News and analysis
March 04, 2015

Charities Lose Big Revenue by Ignoring Minorities, Study Suggests

Fundraisers are missing revenue opportunities by failing to keep up with rapid changes in the nation’s demographics. Minorities are often overlooked by charities soliciting donors, and the appeals they do receive are seldom geared toward them. The problem will worsen in coming years if charities fail to respond.

The ethnic background of people who give to charity today is roughly the same as it was 25 years ago, with Caucasians accounting for about three-fourths of all donors. But by 2030, according to projections by the U.S. Census Bureau, only 55 percent of the population will be white, and more than 20 percent will be Hispanic, 13 percent African-American, and 6 percent Asian.

Among donors, "whites are overrepresented compared to their overall proportion of the population," said researchers in the study released by Blackbaud, the fundraising software company. Whites made up 64 percent of the population in 2010, the most recent year for which data are available, they added, and that number is probably lower now.

"Conversely," they added, "both African-American and Hispanic donors are underrepresented in the donor universe."

"The country is changing, but fundraising isn’t," said Dennis McCarthy, a Blackbaud official who wrote a report on the study, in an interview with The Chronicle.

One reason: Many solicitations, particularly to recruit new donors, are sent to people who share numerous characteristics with supporters of the past, who were mostly white. Those appeals don't necessarily work for others, according to the report.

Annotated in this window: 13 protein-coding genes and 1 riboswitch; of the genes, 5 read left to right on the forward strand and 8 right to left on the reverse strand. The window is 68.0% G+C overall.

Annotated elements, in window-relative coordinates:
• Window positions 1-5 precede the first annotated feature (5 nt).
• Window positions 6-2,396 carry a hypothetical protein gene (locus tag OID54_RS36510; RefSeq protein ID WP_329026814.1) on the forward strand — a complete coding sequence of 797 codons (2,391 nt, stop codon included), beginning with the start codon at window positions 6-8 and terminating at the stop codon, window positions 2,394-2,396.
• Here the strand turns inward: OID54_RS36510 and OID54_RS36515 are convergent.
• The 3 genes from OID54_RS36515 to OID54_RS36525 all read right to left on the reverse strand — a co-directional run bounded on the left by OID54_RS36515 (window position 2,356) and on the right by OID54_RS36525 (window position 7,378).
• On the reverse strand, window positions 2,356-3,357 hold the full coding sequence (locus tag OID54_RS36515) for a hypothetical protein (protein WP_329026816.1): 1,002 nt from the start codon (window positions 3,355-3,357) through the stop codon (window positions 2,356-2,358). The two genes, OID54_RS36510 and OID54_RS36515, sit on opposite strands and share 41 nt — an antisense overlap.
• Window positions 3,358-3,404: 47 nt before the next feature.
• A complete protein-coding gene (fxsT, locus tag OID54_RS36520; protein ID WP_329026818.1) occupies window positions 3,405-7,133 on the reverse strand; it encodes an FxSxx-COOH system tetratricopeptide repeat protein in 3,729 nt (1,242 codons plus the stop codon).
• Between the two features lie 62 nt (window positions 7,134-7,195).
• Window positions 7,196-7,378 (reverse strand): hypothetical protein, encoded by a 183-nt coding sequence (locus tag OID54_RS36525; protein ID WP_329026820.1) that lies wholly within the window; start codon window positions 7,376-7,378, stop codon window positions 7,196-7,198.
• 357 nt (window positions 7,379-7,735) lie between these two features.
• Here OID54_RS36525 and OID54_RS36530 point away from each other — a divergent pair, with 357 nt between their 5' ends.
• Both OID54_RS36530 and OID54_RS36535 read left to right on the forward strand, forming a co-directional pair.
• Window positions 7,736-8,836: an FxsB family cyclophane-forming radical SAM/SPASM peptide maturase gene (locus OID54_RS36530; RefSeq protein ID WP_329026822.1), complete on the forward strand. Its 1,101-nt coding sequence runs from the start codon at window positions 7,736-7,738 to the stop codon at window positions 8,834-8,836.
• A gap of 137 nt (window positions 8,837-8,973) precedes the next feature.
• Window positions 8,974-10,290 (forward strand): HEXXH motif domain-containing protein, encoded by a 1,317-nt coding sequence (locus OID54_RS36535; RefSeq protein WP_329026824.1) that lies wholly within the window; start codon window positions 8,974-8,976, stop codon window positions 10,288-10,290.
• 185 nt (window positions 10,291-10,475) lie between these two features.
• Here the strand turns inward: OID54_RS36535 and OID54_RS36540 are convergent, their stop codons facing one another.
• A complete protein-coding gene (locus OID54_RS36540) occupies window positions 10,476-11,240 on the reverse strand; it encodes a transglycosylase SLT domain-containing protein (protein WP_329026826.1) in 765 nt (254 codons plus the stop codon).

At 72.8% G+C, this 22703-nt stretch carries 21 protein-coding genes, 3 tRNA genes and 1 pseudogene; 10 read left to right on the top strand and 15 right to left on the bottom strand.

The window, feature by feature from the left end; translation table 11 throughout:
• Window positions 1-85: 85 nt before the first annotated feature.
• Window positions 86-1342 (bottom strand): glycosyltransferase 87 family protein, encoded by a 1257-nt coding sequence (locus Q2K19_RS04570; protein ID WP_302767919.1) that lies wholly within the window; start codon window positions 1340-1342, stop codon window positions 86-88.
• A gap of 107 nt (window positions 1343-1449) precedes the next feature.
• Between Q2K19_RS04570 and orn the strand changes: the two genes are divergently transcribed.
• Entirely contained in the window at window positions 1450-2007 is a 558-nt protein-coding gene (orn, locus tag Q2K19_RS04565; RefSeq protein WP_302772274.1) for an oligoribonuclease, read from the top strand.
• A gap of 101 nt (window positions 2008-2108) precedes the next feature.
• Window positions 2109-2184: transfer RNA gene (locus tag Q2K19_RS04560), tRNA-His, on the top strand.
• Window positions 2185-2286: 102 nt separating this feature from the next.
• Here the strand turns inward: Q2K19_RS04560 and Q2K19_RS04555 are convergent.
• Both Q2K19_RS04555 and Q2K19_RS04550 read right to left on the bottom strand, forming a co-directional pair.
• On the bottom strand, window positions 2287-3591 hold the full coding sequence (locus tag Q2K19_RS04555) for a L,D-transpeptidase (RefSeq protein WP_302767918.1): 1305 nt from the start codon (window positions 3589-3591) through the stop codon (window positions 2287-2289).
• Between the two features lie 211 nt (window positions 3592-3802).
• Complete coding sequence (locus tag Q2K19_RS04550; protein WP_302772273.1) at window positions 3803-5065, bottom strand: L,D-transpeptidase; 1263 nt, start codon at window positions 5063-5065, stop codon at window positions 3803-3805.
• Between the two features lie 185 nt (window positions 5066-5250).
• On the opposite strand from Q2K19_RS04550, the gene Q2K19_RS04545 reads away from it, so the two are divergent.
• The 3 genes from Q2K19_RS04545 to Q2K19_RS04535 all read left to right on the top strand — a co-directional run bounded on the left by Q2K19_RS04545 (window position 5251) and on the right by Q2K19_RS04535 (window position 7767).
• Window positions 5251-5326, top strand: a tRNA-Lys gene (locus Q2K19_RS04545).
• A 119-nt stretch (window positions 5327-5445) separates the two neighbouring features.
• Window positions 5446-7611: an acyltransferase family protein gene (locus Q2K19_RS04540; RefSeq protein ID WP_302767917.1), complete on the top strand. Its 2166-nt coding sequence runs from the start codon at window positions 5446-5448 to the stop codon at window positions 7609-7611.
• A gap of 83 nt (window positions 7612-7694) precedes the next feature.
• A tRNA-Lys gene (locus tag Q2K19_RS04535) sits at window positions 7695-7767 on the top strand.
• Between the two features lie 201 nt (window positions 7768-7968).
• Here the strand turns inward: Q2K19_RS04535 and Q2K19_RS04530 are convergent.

The study is based on surveys of 1,096 American adults who, in addition to reporting their race, said they had made gifts to one or more charities in the past year.

Both African-American and Hispanic donors in the study reported getting fewer charitable solicitations, particularly direct-mail and email appeals, than whites or Asians, but many said they would contribute more if they were asked.

People may assume that Hispanics and African-Americans are less likely to give because they have fewer resources or for cultural reasons, the researchers said, but their findings suggest otherwise.

Donors, regardless of race are remarkably similar with regard to certain giving indicators. Majorities of all ethnic groups in the survey said it was important to support charities, for example. Religious participation and civic engagement were associated with giving for all races. And income — not age, education, or race — was the best predictor of how much donors gave.

While donors of every race share characteristics, the study also identified subtle differences among ethnic groups that might help fundraisers tailor solicitations for diverse audiences:

  • For African-American donors, church and faith are more important motivators of giving than for other donors, and blacks are more likely to support youths and anti-hate or anti-discrimination organizations. African-Americans are also more likely than others to give in response to appeals at checkout counters and from canvassers.
  • Asian donors are more likely to support disaster relief than other groups, and religion is less important motivator than for other groups. Asian donors are the most technology-oriented of the groups and are nearly twice as likely, for example, to contribute to crowdfunding appeals.
  • Hispanic donors tend to be younger than other charity supporters and are most likely to have children at home. Hispanics are spontaneous in their giving and are more likely to purchase items when they know that a portion of the money will go to a charitable cause.

Send an e-mail to Holly Hall.